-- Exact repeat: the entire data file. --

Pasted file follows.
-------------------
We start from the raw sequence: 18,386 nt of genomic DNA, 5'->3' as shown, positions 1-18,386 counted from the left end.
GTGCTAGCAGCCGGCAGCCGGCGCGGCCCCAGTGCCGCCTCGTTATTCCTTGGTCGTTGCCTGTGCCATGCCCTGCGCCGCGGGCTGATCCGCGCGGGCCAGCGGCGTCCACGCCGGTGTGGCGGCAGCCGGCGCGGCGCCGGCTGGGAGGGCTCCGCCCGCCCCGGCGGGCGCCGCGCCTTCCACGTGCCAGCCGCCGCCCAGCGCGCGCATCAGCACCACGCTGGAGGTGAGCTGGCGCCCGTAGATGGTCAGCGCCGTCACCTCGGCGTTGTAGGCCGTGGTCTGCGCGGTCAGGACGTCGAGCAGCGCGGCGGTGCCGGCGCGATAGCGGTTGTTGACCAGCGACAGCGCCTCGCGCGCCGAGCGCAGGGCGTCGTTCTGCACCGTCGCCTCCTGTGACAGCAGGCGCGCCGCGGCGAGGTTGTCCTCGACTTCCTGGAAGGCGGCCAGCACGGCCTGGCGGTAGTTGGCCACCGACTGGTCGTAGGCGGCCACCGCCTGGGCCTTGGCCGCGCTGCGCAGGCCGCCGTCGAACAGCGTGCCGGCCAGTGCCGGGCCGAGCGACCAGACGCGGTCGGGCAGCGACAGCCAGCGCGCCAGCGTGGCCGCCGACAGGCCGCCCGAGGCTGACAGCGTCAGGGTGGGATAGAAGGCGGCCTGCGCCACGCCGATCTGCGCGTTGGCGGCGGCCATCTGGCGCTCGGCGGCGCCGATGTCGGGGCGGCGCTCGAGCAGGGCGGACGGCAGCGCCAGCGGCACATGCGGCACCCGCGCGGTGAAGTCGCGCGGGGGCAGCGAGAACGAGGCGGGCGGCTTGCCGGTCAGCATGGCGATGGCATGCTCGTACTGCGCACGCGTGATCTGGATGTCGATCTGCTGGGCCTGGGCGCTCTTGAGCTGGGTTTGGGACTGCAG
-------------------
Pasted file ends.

We start from the raw sequence: 18,386 nt of genomic DNA, 5'->3' as shown, positions 1-18,386 counted from the left end.
GTGCTAGCAGCCGGCAGCCGGCGCGGCCCCAGTGCCGCCTCGTTATTCCTTGGTCGTTGCCTGTGCCATGCCCTGCGCCGCGGGCTGATCCGCGCGGGCCAGCGGCGTCCACGCCGGTGTGGCGGCAGCCGGCGCGGCGCCGGCTGGGAGGGCTCCGCCCGCCCCGGCGGGCGCCGCGCCTTCCACGTGCCAGCCGCCGCCCAGCGCGCGCATCAGCACCACGCTGGAGGTGAGCTGGCGCCCGTAGATGGTCAGCGCCGTCACCTCGGCGTTGTAGGCCGTGGTCTGCGCGGTCAGGACGTCGAGCAGCGCGGCGGTGCCGGCGCGATAGCGGTTGTTGACCAGCGACAGCGCCTCGCGCGCCGAGCGCAGGGCGTCGTTCTGCACCGTCGCCTCCTGTGACAGCAGGCGCGCCGCGGCGAGGTTGTCCTCGACTTCCTGGAAGGCGGCCAGCACGGCCTGGCGGTAGTTGGCCACCGACTGGTCGTAGGCGGCCACCGCCTGGGCCTTGGCCGCGCTGCGCAGGCCGCCGTCGAACAGCGTGCCGGCCAGTGCCGGGCCGAGCGACCAGACGCGGTCGGGCAGCGACAGCCAGCGCGCCAGCGTGGCCGCCGACAGGCCGCCCGAGGCTGACAGCGTCAGGGTGGGATAGAAGGCGGCCTGCGCCACGCCGATCTGCGCGTTGGCGGCGGCCATCTGGCGCTCGGCGGCGCCGATGTCGGGGCGGCGCTCGAGCAGGGCGGACGGCAGCGCCAGCGGCACATGCGGCACCCGCGCGGTGAAGTCGCGCGGGGGCAGCGAGAACGAGGCGGGCGGCTTGCCGGTCAGCATGGCGATGGCATGCTCGTACTGCGCACGCGTGATCTGGATGTCGATCTGCTGGGCCTGGGCGCTCTTGAGCTGGGTTTGGGACTGCAG